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I am writting a program in which i have a board (3 x 3 matrix) and i have to swap the value in a particular row and column with its adjacent rows and column by logic that that if i have 0 value at [0,0] then i want to have two boards. One board with 0 value at [0,1] and [0,1]s value at [0,0] and the other board with 0 value at [1,0] and [1,0]s values at [0,0]. But after implementing the following code i have two boards with same value and i am not able to understand any explanation for these wrong values.

EDIT : Below i have two related classes and related methods for that. The problem lies with the neighbor method of the Board class. It seems when i create a board in the neighbor method it does not do what its suppose to do.

BOARD CLASS

public final class Board {
private final int dimen;
private final int[][] blocks;

public Board(int[][] blocks)           // construct a board from an N-by-N array of blocks
    // (where blocks[i][j] = block in row i, column j)
{
    this.dimen = blocks.length;
    this.blocks = new int[dimen][dimen];
    for (int i = 0; i < dimen; ++i) {
        for (int j = 0; j < dimen; ++j) {
            this.blocks[i][j] = blocks[i][j];
            System.out.println (this.blocks[i][j]);
        }
    }
...
...

public Iterable<Board> neighbors()     // all neighboring boards
{
    Stack<Board> neighborStack = new Stack <Board>();
    int x = 0, y = 0;
    outer : for (int i = 0; i < dimen; ++i){
        for (int j = 0; j < dimen; ++j) {
            if (this.blocks[i][j] == 0) {
                x = i;
                y = j;
                break outer;        
            }
        }
    }

    if (x == 0)
    {
        if (y == 0) {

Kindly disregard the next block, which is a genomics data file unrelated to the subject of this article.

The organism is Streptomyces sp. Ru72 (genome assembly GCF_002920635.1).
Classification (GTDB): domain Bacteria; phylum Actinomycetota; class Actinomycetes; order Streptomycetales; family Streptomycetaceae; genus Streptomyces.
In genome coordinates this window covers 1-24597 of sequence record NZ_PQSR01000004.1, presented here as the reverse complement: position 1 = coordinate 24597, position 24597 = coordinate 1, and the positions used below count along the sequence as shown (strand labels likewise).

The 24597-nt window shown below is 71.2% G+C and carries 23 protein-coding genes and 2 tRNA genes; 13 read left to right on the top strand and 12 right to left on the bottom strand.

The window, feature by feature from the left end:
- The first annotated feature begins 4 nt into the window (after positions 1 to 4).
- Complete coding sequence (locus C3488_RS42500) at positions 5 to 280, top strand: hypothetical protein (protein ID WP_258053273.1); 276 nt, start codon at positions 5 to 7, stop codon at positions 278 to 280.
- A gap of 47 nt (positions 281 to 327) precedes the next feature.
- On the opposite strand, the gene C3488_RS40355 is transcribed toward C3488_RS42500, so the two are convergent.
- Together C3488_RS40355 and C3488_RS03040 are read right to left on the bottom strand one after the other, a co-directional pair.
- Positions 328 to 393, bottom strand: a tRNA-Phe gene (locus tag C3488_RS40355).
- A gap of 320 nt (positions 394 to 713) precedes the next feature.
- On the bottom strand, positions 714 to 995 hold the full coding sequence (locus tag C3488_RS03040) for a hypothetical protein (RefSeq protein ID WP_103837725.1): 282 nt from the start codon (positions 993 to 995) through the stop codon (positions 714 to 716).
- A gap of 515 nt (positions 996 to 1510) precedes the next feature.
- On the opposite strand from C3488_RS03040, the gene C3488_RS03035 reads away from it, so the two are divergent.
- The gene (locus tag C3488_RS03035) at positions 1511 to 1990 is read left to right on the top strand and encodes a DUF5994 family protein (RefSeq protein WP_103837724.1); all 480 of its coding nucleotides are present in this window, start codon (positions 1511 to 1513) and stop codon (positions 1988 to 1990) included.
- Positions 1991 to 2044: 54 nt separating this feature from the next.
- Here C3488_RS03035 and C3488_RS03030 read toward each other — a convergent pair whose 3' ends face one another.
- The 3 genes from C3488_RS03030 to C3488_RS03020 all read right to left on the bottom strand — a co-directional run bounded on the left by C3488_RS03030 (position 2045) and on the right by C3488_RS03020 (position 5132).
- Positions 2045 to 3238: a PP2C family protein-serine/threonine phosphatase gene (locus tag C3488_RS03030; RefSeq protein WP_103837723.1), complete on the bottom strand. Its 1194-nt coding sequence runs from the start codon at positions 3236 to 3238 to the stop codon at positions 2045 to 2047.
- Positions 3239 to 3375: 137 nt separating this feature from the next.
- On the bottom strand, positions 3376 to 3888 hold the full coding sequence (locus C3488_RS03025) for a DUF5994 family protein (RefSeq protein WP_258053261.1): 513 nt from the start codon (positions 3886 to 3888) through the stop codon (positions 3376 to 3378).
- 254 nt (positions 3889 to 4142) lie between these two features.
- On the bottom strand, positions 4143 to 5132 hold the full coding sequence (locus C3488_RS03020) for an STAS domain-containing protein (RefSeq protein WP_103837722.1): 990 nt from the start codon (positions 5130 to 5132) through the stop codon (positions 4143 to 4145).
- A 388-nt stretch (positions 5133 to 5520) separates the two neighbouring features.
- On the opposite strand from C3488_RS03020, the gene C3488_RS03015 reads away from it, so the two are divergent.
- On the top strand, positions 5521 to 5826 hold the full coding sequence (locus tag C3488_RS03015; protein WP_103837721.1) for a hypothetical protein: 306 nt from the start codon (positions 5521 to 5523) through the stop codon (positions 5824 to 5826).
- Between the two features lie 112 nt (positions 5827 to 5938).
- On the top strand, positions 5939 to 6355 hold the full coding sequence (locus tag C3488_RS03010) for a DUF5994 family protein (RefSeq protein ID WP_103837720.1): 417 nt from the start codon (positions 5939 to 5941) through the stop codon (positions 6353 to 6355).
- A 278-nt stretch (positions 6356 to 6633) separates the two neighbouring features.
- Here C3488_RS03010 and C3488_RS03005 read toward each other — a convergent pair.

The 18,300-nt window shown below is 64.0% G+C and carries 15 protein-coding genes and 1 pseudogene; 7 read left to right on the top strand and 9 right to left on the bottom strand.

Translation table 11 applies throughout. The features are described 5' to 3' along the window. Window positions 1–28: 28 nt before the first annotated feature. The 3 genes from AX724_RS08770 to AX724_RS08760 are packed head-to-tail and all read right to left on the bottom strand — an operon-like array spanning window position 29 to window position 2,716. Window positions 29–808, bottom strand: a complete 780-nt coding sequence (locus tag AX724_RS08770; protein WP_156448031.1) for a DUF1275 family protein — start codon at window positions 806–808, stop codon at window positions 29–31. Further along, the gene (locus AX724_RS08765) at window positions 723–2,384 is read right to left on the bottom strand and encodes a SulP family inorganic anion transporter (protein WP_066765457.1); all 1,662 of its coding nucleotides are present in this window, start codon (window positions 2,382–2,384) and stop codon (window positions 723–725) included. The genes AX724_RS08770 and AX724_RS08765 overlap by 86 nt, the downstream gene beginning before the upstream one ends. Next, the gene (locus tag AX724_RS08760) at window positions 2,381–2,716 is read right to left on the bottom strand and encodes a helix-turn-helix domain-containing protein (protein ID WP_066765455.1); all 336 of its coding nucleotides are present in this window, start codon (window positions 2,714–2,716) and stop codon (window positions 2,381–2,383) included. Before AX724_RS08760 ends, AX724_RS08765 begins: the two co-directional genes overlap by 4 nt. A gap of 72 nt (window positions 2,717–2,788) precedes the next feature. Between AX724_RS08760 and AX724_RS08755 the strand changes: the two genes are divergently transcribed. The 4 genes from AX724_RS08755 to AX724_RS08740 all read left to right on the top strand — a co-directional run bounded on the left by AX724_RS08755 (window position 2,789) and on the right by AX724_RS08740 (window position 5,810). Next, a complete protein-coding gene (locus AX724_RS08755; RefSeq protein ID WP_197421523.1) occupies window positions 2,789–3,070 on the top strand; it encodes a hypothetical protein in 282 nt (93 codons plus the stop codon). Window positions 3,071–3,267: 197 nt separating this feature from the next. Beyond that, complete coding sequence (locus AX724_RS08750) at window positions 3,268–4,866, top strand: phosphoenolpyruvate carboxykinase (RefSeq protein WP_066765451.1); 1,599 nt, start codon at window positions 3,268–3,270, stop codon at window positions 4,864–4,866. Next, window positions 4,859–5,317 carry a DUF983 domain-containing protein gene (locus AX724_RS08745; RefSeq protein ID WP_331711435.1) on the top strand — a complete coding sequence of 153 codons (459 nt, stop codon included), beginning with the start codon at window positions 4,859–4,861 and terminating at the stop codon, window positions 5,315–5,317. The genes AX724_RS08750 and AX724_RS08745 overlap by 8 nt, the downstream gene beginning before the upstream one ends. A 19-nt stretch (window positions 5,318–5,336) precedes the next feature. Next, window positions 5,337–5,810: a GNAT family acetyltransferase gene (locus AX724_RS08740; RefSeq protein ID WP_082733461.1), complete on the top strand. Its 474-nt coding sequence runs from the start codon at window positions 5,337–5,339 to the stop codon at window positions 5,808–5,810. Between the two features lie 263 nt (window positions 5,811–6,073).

int tmpBlocks1[][] = Arrays.copyOf (this.blocks, this.blocks.length );
            int tmpBlocks2[][] = Arrays.copyOf (this.blocks, this.blocks.length );

            tmpBlocks1[0][0] = tmpBlocks1[0][1];
            tmpBlocks1[0][1] = 0;

            tmpBlocks2[0][0] = tmpBlocks2[1][0];
            tmpBlocks2[1][0] = 0;

            Board tmpBoard1 = new Board (tmpBlocks1);
            neighborStack.push (tmpBoard1);

            Board tmpBoard2 = new Board (tmpBlocks2);               
            neighborStack.push (tmpBoard2);

}

SOLVER CLASS :

public final class Solver {

private MinPQ <SearchNode> pqOriginal;
private MinPQ <SearchNode> pqTwin;
Stack <Board> shortestBoardSequence = null;
int moves = 0;

public Solver(Board initial)            // find a solution to the initial board (using the A* algorithm)
{
    pqOriginal = new MinPQ<SearchNode>();
    pqTwin = new MinPQ<SearchNode>();
    pqOriginal.insert(new SearchNode (moves, initial, null) );
    pqTwin.insert(new SearchNode (moves, initial.twin(), null) );
}

public boolean isSolvable()             // is the initial board solvable?
{
    SearchNode originalNode = null;
    SearchNode twinNode = null;
    Stack <Board> neighborBoards = null;
    while (!pqOriginal.isEmpty() || !pqTwin.isEmpty()) {

        originalNode = pqOriginal.delMin();
        // shortestBoardSequence.push(originalNode.board);

        neighborBoards = (Stack<Board>)originalNode.board.neighbors();
...
}
...
}
...